In every contest there are winners and losers. Election to public office is no different. There was a time in recent years when political office holders had only to avoid scandal to remain in office until they were too old to be pushed around in a wheel chair and read from a script prepared by staff members. Such is the case of West Virginia’s Robert Byrd currently, and there have been others.
But times, they are ‘a-changin,’ and folks back home are losing confidence in some of their representatives who have been left to their own devices too long. A small contingent of citizens have come to the realization that we are losing our freedom, not only because our representatives have not kept their word or been loyal to their oath of office, but because we, their constituents, have been negligent in letting them know what we expect and removing them from office when they fail to be true to their oath of office and keep their commitments to the people they represent.
It is human nature to become fond of money, power over the lives of others, and creature comforts. Some of us can handle success and serve in powerful positions without abusing our authority. Others cannot resist abusing the authority and power provided to them in order for them to perform their assigned duties.
We have poor government because we have been poor citizens in terms of communicating with our elected officials. If we do not advise them, they are getting contrary advice from the professional lobby that represents every special interest that exists.
If we are to improve the quality of our government and remain free, we must remain vigilant and observe our elected officials closely. We all know of examples where we have elected great people to represent us in Washington, Columbia, Greenville County Square and on the Greenville County School Board. We then forget about them and allow them to be influenced by individuals and organizations that do not have our best interests at heart. Through inaction on our part, we have contributed to the failure of our elected representatives and ultimately our entire government.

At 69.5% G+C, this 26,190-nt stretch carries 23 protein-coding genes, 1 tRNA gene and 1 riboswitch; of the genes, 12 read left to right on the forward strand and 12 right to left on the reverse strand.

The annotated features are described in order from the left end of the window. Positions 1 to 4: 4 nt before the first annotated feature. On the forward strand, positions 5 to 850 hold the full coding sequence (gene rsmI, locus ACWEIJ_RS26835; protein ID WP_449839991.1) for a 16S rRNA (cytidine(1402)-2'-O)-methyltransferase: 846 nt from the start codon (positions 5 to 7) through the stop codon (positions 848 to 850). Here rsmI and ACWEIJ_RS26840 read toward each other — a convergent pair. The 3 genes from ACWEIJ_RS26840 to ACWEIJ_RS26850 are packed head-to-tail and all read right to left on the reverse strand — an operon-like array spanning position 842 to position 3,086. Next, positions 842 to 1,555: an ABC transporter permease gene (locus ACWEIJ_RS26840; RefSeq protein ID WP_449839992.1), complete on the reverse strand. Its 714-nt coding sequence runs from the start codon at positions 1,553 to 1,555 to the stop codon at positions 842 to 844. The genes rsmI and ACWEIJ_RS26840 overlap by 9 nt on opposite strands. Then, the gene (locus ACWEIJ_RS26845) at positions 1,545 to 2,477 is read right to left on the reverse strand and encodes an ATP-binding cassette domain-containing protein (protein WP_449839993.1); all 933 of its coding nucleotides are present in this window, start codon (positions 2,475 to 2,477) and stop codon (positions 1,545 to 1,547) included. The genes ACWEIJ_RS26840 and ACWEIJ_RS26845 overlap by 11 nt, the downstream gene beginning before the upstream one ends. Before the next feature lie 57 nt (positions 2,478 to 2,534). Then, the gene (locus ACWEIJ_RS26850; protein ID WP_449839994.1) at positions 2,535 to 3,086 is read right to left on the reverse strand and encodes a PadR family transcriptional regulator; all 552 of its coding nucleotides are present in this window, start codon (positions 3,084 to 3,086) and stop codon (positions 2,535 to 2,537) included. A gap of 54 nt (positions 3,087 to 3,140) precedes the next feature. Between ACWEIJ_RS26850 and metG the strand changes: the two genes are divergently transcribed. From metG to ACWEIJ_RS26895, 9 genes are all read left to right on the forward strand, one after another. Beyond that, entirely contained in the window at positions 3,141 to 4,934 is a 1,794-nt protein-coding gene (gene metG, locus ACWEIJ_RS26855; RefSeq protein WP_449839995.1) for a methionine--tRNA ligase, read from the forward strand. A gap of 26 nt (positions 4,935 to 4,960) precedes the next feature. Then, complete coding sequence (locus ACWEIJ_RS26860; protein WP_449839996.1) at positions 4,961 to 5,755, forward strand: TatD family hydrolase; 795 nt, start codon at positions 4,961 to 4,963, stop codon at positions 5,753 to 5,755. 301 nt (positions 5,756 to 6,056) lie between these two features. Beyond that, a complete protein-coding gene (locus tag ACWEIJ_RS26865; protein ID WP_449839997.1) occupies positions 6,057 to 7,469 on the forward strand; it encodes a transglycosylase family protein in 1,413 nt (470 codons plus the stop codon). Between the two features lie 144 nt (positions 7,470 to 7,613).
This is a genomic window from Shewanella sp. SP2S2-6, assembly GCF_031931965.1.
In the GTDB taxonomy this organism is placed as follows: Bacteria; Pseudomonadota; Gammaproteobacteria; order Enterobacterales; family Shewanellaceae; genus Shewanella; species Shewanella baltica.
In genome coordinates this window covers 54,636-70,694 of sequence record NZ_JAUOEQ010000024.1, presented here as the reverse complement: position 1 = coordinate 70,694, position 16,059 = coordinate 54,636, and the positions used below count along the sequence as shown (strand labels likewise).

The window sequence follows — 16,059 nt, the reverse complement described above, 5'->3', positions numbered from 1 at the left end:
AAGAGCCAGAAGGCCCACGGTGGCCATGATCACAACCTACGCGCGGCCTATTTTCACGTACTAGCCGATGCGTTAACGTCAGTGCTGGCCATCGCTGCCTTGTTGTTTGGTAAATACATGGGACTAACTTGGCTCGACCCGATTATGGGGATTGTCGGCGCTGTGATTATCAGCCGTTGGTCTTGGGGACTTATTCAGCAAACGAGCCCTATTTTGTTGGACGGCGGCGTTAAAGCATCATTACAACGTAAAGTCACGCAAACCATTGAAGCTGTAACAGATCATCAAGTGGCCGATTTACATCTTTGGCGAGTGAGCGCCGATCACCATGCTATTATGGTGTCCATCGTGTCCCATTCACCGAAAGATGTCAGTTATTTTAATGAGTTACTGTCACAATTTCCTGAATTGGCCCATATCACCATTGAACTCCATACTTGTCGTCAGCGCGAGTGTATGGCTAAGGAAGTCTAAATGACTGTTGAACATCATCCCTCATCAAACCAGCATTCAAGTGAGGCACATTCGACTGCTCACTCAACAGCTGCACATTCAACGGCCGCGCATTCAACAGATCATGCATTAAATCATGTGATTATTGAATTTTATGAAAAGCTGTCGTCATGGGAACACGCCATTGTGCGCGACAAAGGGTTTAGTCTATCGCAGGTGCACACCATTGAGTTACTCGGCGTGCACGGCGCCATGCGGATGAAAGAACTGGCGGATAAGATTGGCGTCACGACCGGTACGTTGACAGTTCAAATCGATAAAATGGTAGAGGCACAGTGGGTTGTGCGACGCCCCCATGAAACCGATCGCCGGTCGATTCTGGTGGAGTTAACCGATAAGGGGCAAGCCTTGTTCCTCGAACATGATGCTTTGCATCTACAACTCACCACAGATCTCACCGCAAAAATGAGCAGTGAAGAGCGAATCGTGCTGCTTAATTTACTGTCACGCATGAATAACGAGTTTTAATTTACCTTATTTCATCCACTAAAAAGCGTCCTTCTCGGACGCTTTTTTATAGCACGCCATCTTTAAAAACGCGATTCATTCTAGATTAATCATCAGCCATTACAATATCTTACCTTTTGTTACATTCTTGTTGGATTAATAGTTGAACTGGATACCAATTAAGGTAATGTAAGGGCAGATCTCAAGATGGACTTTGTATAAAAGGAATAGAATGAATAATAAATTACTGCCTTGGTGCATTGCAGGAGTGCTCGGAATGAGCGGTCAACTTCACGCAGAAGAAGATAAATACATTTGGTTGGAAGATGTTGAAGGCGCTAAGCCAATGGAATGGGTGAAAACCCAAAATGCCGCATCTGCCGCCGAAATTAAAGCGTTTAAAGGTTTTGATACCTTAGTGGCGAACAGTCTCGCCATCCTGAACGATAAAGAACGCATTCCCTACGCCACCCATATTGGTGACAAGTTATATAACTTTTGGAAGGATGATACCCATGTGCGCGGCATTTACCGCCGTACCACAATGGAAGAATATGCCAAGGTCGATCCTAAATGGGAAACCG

There are reasons why Presidents of the United States are allowed to serve only two terms of four years each and are required to get a vote of confidence in order to remain in office for a second term. Most states have a similar term limit for Governors. Members of Congress and State Legislatures who make the laws have avoided limiting their own terms and remain in office beyond their ability to serve their constituents and their country honorably.
Changing jobs and career fields is painful. It is sometimes traumatic. Ideally, we would like to find a job we really like and stay with it for the remainder of our working days, but that is not the way the system works currently – that is with the exception of career politicians and bureaucrats.
Elected lawmakers, senior bureaucrats, judges and some members of the sports and entertainment industry become accustomed to being someone special with underlings serving their every need and want. Leaving one of those positions and returning to the real world can be traumatic.
The United States Military has a system that to a great extent avoids the practice of complacency and “kingdom building.” Military personnel with authority to make things happen are rarely allowed to remain in one assignment more than two or three years at the most. An officer or senior non-commissioned officer can count on being transferred to a different location with a different array of superiors and subordinates and assigned different duties to perform every one to three years. There is no opportunity to become comfortable or complacent. You are only passing through with a job to do and no time to plant roots. We would have better government if we imposed similar rules on elected officials. But they will never do it on their own initiative. The task is ours alone to accomplish.